75. Sampson, B.J., Cane, J.H., Kirker, G.T., Stringer, S.J., Spiers, J.M. (2009) Biology and management potential for three orchard bee species (Hymenoptera: Megachilidae): Osmia ribifloris Cockerell, O. lignaria (Say) and O. chalybea Smith with emphasis on the former. In: Hummer, K.E. (Ed.), Acta Hort. (ISHS) 810, 549–555.Google Scholar
  76. Schindler, M., Peters, B. (2011) Mason bees Osmia bicornis and Osmia cornuta as suitable orchard pollinators? Erwerbs-Obstbau 52(3–4), 111–116 (in German)Google Scholar
  77. Sedivy, C., Muller, A., Dorn, S. (2011) Closely related pollen generalist bees differ in their ability to develop on the same pollen diet: evidence for physiological adaptations to digest pollen. Funct. Ecol. 25(3), 718–725Google Scholar
  78. Seidelmann, K., Ulbrich, K., Mielenz, N. (2010) Conditional sex allocation in the red mason bee, Osmia rufa. Behav. Ecol. Sociobiol. 64(3), 337–347Google Scholar
  79. Sekita, N. (2001) Managing Osmia cornifrons to pollinate apples in Aomori Prefecture, Japan, in: Benedek P. Richards K.W. (Eds.), Proceedings of the eight international pollination symposium pollination: integrator of crops and native plant systems. Acta Hort. (ISHS) 561,303-307.Google Scholar
  80. Sgolastra, F. (2007) Ecofisiologia del ciclo biologico di Osmia lignaria (Hymenoptera: Megachilidae). Università di Bologna, Bologna (in Italian)Google Scholar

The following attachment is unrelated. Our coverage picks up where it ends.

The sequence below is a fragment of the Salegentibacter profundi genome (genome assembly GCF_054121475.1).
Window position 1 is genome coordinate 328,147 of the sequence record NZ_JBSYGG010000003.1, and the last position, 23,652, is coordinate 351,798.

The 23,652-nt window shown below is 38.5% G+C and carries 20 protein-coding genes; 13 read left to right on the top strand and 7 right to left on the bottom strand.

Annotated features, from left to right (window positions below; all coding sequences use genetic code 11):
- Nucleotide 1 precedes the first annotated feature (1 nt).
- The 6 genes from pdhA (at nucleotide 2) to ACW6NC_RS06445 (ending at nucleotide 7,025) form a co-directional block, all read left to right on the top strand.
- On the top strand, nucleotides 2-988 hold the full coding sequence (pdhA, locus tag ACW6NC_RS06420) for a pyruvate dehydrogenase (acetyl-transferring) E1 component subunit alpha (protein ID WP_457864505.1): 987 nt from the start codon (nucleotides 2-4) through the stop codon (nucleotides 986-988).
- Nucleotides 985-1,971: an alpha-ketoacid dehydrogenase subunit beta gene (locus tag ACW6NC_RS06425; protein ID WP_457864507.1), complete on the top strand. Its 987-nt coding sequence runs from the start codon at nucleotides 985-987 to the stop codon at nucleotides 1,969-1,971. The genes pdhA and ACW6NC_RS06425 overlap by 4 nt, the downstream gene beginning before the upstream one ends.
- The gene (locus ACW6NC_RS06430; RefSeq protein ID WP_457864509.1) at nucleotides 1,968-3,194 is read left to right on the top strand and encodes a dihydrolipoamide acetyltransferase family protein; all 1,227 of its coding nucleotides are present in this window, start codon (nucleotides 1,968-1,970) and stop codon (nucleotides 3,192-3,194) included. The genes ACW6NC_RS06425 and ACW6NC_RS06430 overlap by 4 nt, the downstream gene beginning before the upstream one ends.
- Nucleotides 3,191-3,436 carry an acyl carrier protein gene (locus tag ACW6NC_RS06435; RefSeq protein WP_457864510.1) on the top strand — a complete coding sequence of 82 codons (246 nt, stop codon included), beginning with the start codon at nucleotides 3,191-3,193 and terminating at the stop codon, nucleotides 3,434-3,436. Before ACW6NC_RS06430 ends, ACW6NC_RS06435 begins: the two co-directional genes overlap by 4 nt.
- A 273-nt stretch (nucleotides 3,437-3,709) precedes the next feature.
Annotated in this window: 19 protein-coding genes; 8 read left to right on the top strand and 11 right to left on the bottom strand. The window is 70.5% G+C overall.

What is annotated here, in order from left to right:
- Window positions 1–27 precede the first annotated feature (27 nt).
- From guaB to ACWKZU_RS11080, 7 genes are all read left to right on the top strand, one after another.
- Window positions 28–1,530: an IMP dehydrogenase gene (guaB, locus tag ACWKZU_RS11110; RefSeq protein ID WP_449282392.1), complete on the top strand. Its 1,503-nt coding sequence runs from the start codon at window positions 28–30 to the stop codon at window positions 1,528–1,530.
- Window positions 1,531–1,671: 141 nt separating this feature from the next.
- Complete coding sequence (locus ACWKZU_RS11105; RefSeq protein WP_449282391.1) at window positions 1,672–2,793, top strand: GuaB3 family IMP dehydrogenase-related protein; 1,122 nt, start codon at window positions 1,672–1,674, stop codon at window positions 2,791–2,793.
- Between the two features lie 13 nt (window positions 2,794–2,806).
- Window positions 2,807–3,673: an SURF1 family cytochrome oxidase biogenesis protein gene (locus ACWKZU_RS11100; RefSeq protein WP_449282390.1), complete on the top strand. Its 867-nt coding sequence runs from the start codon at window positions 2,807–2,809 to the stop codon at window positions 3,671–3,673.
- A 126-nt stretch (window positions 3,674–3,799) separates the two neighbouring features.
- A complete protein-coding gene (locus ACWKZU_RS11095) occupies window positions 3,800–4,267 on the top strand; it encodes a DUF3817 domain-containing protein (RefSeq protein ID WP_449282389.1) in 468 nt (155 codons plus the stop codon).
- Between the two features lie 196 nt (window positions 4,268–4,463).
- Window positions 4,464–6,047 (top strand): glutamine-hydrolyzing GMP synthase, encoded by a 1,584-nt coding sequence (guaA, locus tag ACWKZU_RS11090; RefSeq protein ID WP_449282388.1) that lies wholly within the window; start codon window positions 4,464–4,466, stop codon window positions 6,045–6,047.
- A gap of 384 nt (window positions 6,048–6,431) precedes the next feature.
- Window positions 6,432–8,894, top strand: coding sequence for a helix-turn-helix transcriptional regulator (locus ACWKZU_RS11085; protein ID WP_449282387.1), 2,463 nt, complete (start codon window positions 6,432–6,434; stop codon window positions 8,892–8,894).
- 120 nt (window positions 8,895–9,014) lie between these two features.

81. Sgolastra, F., Kemp, W.P., Buckner, J.S., Pitts-Singer, T.L., Maini, S., Bosch, J. (2011) The long summer: pre-wintering temperatures affect metabolic expenditure and winter survival in a solitary bee. J. Insect Physiol. 57(12), 1651–1659PubMedGoogle Scholar
  82. Sgolastra, F., Kemp, W.P., Maini, S., Bosch, J. (2012) Duration of prepupal summer dormancy regulates synchronization of adult diapause with winter temperatures in bees of the genus Osmia. J. Insect Physiol. 58(7), 924–933PubMedGoogle Scholar
  83. Sheffield, C.S., Kevan, P.G., Westby, S.M., Smith, R.F. (2008a) Diversity of cavity-nesting bees (Hymenoptera: Apoidea) within apple orchards and wild habitats in the Annapolis Valley, Nova Scotia. Canada. Can. Entomol. 140(2), 235–249Google Scholar
  84. Sheffield, C.S., Westby, S.M., Smith, R.F., Kevan, P.G. (2008b) Potential of bigleaf lupine for building and sustaining Osmia lignaria populations for pollination of apple. Can. Entomol. 140(5), 589–599Google Scholar